It’s official! Winter has officially avoided the entire state of Oregon! Unfortunately, it’s also possible that the state of California and Washington may be facing the same fate. I never thought that I would be regretting purchasing my annual snow park pass. However, at least I never had my snow tires installed. Nothing worse that driving around on some meaty snow tires inside the urban jungle and getting even worse gas mileage. However, I haven’t totally given up hope. We’ve had some pretty late storm surges during the months of March in the past decade or so and maybe we are heading towards it again. If not, we are doomed to face the fate of Southern California and maybe even worse. I still have faith that the great state that is known for it’s heavy rain totals and mucky reputation will once again bask us in the glory of some heavy snow with scary rainy weather along the valley’s below. I do though, will never take up snow dancing again since I’ve worn out my snow dancing shoes and must now just put my faith in mother nature to remember how beautiful the Cascade mountains looks after an abundance of snow has draped it’s peaks.
[/caption] Trillium Lake normally freezes over during the winter months and allows snow-shoers, x-country skiers and the occasional ice fisherman to take advantage of the winter paradise! This photo was taken from the north side of the lake with Mt. Hood behind me. I took this shot at about 2:25pm and as you can see the sun was included in this photo in order to brighten the photo as much as possible without allowing too much glare to ruin the shot. In order to avoid this I made sure to attach my CIR-PL and set the ISO at 100 and reduced the white balance to -0.7. I was hoping to increase the brightness and reduce the saturation surrounding the trees but due to the snow, I was limited in my attempt to have each tree stand out more. I had the camera in Normal/Program mode so the aperture was at F-10 and the shutter speed at 1/400 second. I ended up increasing the brightness on my Adobe Photoshop to 25 since the color of the sky was over saturated and the trees were barely noticeable. I was using my Sigma 17-70mm lens and kept the focal length at 17mm in order to get the most panoramic photo as possible.
[/caption] Every once in a while you’re lucky enough to be photographing the landscape when you look up and notice that the moon is in the distance. However, I’m never lucky enough to witness the moon within a close proximity of my subjects that I may be photographing. Whenever I’m able to include the moon in some of my photos it’s always pretty far away and hard to notice unless I use my telephoto. I can only imagine the day that the moon is enormous and very close where I can take a picture of a snow capped mountain or the ocean at sunset standing side by side. Until then, this is the best that I can come up with. While I was returning from my snow-shoe trip in the Mt. Hood wilderness I decided to snow-shoe inside the deep forest and look for some descent photography opportunities but then I noticed that the moon was just above the trees. Luckily the sky was still a perfect shade of blue and the clouds were allowing me several photo opportunities without them in the frame.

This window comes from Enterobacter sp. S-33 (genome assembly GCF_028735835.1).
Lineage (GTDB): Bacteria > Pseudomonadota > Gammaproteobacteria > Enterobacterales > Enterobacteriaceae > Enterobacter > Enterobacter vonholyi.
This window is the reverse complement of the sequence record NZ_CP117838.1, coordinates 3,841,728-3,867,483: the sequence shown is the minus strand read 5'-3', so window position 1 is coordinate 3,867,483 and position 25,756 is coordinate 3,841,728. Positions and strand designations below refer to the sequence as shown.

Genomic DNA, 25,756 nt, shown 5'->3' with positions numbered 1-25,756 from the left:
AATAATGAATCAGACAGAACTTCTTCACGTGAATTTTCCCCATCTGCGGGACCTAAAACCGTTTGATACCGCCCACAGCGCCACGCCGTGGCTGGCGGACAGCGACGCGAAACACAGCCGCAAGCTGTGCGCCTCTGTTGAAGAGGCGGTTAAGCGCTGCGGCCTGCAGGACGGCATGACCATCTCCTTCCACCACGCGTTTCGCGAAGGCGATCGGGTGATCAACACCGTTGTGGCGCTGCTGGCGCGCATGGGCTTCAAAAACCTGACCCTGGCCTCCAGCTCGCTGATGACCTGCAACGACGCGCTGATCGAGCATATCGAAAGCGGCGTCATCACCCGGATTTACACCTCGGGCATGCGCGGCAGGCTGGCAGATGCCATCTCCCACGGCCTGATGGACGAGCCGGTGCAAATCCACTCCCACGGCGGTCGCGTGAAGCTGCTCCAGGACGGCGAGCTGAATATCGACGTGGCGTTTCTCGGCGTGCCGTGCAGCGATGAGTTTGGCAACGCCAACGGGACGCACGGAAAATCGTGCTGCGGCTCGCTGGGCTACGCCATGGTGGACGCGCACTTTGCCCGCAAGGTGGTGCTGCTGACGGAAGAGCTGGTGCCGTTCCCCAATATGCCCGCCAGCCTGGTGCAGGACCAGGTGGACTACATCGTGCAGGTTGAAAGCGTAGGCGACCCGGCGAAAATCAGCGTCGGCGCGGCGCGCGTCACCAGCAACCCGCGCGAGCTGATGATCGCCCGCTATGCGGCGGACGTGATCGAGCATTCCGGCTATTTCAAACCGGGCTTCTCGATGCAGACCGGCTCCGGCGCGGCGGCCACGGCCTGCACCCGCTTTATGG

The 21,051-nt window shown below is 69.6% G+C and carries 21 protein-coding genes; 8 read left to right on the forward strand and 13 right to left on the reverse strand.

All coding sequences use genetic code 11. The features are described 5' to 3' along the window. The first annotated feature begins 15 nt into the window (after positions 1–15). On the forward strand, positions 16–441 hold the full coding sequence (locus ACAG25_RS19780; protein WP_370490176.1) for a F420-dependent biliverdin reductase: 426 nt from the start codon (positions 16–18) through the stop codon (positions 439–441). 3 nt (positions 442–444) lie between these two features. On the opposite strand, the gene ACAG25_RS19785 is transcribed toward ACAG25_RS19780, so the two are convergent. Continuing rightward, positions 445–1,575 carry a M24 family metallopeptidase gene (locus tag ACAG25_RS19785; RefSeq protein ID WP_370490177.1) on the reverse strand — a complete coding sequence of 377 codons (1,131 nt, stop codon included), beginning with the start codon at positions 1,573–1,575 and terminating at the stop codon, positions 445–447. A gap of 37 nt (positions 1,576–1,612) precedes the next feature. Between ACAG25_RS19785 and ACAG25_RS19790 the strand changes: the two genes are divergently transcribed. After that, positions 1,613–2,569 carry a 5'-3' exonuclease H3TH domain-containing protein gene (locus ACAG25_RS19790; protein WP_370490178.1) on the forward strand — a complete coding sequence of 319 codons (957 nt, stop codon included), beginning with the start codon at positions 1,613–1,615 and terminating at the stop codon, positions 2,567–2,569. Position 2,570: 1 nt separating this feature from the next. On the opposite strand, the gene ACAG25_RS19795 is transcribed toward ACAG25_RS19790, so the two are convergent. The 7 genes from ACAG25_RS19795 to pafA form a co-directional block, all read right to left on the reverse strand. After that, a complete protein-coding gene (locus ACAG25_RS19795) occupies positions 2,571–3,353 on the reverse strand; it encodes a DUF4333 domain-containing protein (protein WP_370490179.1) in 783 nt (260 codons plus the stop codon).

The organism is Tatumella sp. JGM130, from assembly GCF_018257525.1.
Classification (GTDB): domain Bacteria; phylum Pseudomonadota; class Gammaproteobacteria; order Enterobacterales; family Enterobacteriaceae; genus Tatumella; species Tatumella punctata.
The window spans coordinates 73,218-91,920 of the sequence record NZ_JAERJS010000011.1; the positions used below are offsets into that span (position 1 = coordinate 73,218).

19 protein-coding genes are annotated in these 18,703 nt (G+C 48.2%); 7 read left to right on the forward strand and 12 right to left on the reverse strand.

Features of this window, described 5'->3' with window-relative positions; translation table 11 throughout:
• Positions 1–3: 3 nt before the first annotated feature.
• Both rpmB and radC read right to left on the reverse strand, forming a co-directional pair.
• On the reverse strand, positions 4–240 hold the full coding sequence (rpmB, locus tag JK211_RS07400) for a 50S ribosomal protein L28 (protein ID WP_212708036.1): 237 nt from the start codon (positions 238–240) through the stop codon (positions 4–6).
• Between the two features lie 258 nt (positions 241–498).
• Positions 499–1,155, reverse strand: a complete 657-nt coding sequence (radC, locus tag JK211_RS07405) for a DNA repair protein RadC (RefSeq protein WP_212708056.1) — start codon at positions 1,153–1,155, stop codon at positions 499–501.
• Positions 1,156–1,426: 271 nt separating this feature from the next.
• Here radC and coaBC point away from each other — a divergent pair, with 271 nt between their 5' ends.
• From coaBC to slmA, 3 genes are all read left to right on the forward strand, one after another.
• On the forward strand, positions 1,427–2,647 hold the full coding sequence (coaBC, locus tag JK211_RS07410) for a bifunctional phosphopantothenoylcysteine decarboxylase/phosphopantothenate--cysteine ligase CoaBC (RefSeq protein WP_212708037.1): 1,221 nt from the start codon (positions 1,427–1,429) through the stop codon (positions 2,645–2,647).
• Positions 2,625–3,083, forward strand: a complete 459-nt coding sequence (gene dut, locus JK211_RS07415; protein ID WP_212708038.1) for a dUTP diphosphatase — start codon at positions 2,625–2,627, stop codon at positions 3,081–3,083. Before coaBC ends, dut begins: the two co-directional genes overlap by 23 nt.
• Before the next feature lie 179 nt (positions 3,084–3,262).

[/caption] If you haven’t been watching the snow report, along the Pacific Northwest recently, you probably aren’t aware that Mt. Bachelor received 35 inches of snow yesterday and Mt. Hood received over 4 feet of snow over the last two days. And that’s just in Oregon. Washington state has been reporting historic epic snow falls since they’ve been keeping records. The next 2 weeks is looking like more historical amounts of snow in the Cascade mountains. Now is the time to dust of your snow-shoes or cross-country skis and head up to the snow parks that line the Cascade mountain range. Make sure to bring your snow shovel and don’t forget you GPS and survival gear. This is shaping up to be one of the most amazing winters yet in the Pacific Northwest.
[/caption] Trillium lake offers a great place to view snow-capped Mt. Hood just after a snow storm. The lake is about 2 miles from the Trillium lake snow-park and it will take you about an hour to snow-show but even less time if you’re x-country skiing. There are several areas where you can explore and you may even spot some wildlife along the way or near the lake. The best times to visit is either during mid winter, after a big snow storm, or during Spring, when there is still plenty of snow on the mountain and the skies are clear. The lake can get pretty crowded during the summer months so I would try to visit on a weekday. There is an endless amount of trails beckoning you once you’ve reached the lake. You could spend days or weeks exploring the Mt. Hood National Forest if time and weather permits.
[/caption] The easiest and shortest drive to get an amazing view of Mt. Hood is the Crosstown snow park trail. The snow park is before you even get to the west Mt. Hood ski Bowl parking lot off of Hwy 26 and the trek to Enid Lake is only about 1/4 mile from the parking lot. The only drawback from this snow park is that Enid Lake is one of the only viewpoints that you can get of Mt. Hood. Unfortunately, the rest of the snow park is buried in towering trees and you won’t have much luck getting a view of the summit unless you hike your way towards the summit. There aren’t any designated viewpoints and I’ve spent several hours trying to find a viewpoint without any luck. However, you can find them but you just have to be adventurous and make sure you have a compass so you don’t get lost. And trust me, you will probably get lost during some part of you trek. I took this photo of Mt. Hood while standing on the other side of Enid Lake. The lake was completely frozen and covered by 5 feet of snow. Even though you’re only a short distance from the Hwy and Government Camp it’s surprisingly quiet and peaceful. You probably won’t hear any traffic noise and you will be amazed by the towering trees. The Crosstown Trail is actually best for trekking through the massive forest that towers over the area. There are also several small creeks and streams with snow bridges that allow you to cross. It’s better snow-shoeing terrain than x-country skiing due to the fact that it can get pretty steep and you will be trekking around huge trees as you venture the area.